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How many of us really understand how modern capitalism works? Or in light of certain recent events, should that be "worked"? In a recent column on these pages, having sketched facets of the crisis facing the world economy, Peter Matheson suggested perhaps we should turn to the theologians, the thinkers and the poets for answers.
And given that the whole shooting match appears to have been founded on a gigantic confidence trick - a highly evolved game of risk and gamble - why wouldn't these prophets of the imagination have as much wisdom in such matters as the bankers and financial services gurus?
After all the latter, apparently, turned the global economy into a highly lucrative plaything and then, through greed and vaulting ambition, simply busted it. (According to Time, in 2008 the 25 highest-paid hedge-fund managers earned $NZ21 billion - on average a mere $840 million each.)
In any case, seeking something of a refresher on the origins of this great modern catastrophe, I have returned to the primers of British novelist and writer John Lanchester.
I first admired the enviably literate Lanchester in the UK Observer as a restaurant critic. With the publication of his novel The Debt to Pleasure - the unorthodox autobiography of sinister gourmet Tarquin Winot - he became familiar as an imaginative writer of more extended substance.
He has gone on to write further fiction, but Lanchester is something of a polymath, and I have revisited his musings on the essence of cutting edge capitalism even as the remains of its gleaming edifices sink further into the toxic swamp of derivative-ordained debt.
It is a swamp that threatens to engulf, and thus undo, the entire global capital system. And as depressing as this may sound, a degree of clarity about the situation in which we find ourselves - and at least a few pointers in plain English as to how we got here - does help.
Lanchester wrote a long, erudite article on banking and the City of London, "Cityphilia", in the London Review of Books in January last year (http://www.lrb.co.uk/v30/n01/lanc01-.html). And I was sent scurrying back to it while trying to untangle and understand a patiently written - yet still mind-boggling - treatise on AIG in Time magazine ("The Bailout Bomb - Why AIG=WMD", Time, March 30, 2009).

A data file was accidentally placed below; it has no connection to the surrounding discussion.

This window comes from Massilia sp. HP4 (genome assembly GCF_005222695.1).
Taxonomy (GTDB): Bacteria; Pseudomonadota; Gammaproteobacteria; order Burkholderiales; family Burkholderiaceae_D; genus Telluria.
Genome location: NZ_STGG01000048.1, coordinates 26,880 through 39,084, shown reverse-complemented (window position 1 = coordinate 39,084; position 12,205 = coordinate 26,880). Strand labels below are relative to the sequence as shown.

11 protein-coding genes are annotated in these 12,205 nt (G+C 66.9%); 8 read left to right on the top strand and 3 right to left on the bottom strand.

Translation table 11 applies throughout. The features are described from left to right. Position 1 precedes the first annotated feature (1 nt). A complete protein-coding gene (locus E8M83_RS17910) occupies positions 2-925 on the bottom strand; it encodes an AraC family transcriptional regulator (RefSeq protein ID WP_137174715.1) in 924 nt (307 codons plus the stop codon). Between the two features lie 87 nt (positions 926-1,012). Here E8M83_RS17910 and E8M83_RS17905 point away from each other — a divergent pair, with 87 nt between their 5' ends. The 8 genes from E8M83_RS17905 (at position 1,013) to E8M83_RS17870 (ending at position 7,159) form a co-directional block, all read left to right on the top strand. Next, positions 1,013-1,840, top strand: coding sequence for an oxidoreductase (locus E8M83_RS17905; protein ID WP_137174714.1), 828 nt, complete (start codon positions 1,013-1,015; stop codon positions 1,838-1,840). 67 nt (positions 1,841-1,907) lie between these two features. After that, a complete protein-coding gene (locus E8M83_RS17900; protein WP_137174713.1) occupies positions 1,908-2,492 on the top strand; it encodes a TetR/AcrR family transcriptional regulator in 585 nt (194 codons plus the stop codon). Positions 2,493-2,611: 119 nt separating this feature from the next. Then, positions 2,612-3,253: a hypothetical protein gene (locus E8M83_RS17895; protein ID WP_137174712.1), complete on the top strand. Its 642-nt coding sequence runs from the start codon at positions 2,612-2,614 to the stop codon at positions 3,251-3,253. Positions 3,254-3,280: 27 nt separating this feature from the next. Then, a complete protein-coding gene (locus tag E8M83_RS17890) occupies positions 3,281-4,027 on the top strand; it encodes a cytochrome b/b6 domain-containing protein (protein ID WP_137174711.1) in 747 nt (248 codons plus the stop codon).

Through the "Cityphilia" rendezvous I found his further urbane reflections in the New Yorker article, Melting into Air (http://www.newyorker.com/arts/critics/atlarge/2008/11/10/081110crat-atla...), in which he floats the intriguing proposition that "before the financial system went bust, it went postmodern".
This is a concise way of saying that it ceased to follow the recognisable logic and established conventions of traditional capitalism - and that most people were blinded by its complexity and the profound opulence it promised.
AIG, the giant global insurance and asset management company, has been described as an essential foundation block of the modern capitalist economy.
It has registered with many people because of the massive bailouts it has received as part of the United States Troubled Asset Relief Program.
But more especially because a large number of executives from its financial services division - whose recklessness and deployment of financial instruments, such as credit default swaps, have potentially bankrupted the company several times over - have been given more than $300 million in retention bonuses.
In "Cityphilia", Lanchester lays out in admirably plain English how banks used to work and how, in the hands of the magicians of the financial services industry, they evolved to the point where the derivatives market - essentially a sophisticated form of gambling - was worth considerably more than the real global economy.
"Derivatives," he writes "in their modern form [having evolved from commodities markets where farmers, for example, got to sell next season's produce at a guaranteed price, fixed in advance] are the most powerful and the most complicated financial instruments ever devised . . . derivatives today are worth far, far more than the total economic activity of the planet."
And in "Melting into Air": "If the invention of derivatives was the financial world's modernist dawn, the current crisis is unsettlingly like the birth of postmodernism. For anyone who studied literature at college in the past few decades, there is a weird familiarity about the current crisis: value, in the realm of finance capital, evokes the elusive nature of meaning in deconstructionism . . . [it] can never be precisely located; instead, it is always "deferred", moved elsewhere, located in other meanings, which refer and defer to other meanings - a snake permanently and necessarily eating its own tail."
Now a lot of people might think this is a crock. But I reckon, when it comes to the global financial system, that is precisely Lanchester's point. World leaders attending the "make-or-break" G20 summit in London this week - and anyone else who is interested - could do worse than to read him.
- Simon Cunliffe is assistant editor at the Otago Daily Times.